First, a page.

1989: population doomsday
Read Online

1989: population doomsday

  • 985 Want to read
  • ·
  • 90 Currently reading

Published by Pinnacle Books in New York .
Written in English

Book details:

Edition Notes

Subsequent eds. published under title Population doomsday.

Statementby Don Pendleton.
SeriesPinnacle Books ; P007N, Pinnacle books -- P007N.
The Physical Object
Pagination192 p. ;
Number of Pages192
ID Numbers
Open LibraryOL14181328M

Download 1989: population doomsday


Get this from a library! population doomsday. [Don Pendleton] -- As the world gags and chokes on its own waste, the US President initiates a program that will save mankind from ecological disaster or doom him forever. For in the smog-dominated world of Domesday Book (/ ˈduːmzdeɪ / or US: / ˈdoʊmzdeɪ /; Latin: Liber de Wintonia "Book of Winchester ") is a manuscript record of the "Great Survey" of much of England and parts of Wales completed in by order of King William the Conqueror. The Anglo-Saxon Chronicle states: Then, at the midwinter [], was the king in Gloucester with Language(s): Medieval Latin. Domesday Book, the original record or summary of William I’s survey of England. By contemporaries the whole operation was known as “the description of England,” but the popular name Domesday—i.e., “doomsday,” when men face the record from which there is no appeal—was in general use by the midth. Domesday Book is a detailed survey and valuation of landed property in England at the end of the 11th century. The survey was ordered by William the Conqueror at Christmas and undertaken the following year. It records who held the land and how it was used, and also includes information on how this had changed since the Norman Conquest in.

Population. The total population of England in cannot be calculated accurately from Domesday for several reasons: only the heads of households are listed; major cities like London and Winchester were omitted completely; there are no records of nuns, monks, or people in castles. The population of England at the time of Domesday has been tentatively estimated at between 1¼ and 2 million. There are some towns and villages recorded in the Domesday Book, covering 40 of the old counties of England. The majority of these still exist in some form today. Click on a county name on the map to continue, or use the list of links below it. To see full names of counties hold your mouse over the name. Doomsday Book is a science fiction novel by American author Connie novel won both the Hugo and Nebula Awards, and was shortlisted for other awards. The title of the book refers to the Domesday Book of ; Kivrin Engle, the main character, says that her recording is "a record of life in the Middle Ages, which is what William the Conqueror's survey turned out to Author: Connie Willis. Publication: Population Doomsday Publication Record # ; Author: Don Pendleton; Date: Catalog ID: PN Publisher: Pinnacle Books; Price: $ Pages: Format: pb? Paperback. Typically 7" by " (18 cm by 11 cm) or smaller, though trimming errors can cause them to sometimes be slightly (less than 1/4 extra inch) taller.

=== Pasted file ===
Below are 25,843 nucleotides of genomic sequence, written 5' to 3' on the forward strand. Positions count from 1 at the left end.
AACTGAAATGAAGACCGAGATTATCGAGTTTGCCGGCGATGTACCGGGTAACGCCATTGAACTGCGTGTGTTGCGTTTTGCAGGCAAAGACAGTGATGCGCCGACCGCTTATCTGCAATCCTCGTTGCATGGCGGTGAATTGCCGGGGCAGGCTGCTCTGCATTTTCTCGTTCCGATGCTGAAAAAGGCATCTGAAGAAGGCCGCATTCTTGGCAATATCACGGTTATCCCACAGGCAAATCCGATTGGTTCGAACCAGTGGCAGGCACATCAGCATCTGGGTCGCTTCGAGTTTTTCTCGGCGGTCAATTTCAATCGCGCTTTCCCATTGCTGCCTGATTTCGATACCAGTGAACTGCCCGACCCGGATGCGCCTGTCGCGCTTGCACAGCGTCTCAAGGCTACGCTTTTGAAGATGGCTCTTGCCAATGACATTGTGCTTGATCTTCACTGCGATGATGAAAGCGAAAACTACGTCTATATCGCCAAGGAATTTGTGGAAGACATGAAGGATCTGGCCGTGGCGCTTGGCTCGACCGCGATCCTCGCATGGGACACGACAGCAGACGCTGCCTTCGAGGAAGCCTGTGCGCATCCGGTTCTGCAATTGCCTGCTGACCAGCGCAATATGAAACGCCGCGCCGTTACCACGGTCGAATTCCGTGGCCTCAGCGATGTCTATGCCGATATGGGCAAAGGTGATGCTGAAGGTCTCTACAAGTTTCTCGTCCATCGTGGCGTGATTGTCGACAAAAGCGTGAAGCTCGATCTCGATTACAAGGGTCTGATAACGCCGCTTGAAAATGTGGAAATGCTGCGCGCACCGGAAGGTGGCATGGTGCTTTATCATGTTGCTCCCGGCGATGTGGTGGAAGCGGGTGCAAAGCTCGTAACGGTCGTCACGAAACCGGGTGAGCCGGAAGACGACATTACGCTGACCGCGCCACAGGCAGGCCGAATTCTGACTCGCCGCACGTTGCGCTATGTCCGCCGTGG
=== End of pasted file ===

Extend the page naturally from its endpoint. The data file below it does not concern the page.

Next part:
Domesday Book is one of the most famous documents in English history—and arguably in world available in one volume, here is the complete, authoritative translation from the original Latin, together with an index of places and a glossary of terms by: York was a settlement in Domesday Book, in the hundred of York, mentioned in the chapters for Devon, Nottinghamshire, Yorkshire and Lincolnshire. It had no recorded population (sometimes the case for large towns, as well as abandoned settlements), and is listed under 12 owners in Domesday Book. Loughborough was a settlement in Domesday Book, in the hundred of Goscote and the county of Leicestershire. It had a recorded population of 39 households in , putting it in the largest 20% of settlements recorded in Domesday. Thorough and concise, the Domesday book now provides historians with a detailed record of the state of the country during the mids. Questions ranged from the number of villagers in each village, the number of freemen and slaves living in each manor, the amount of woodland and pasture in each estate and even the number of ploughs owned by each landowner.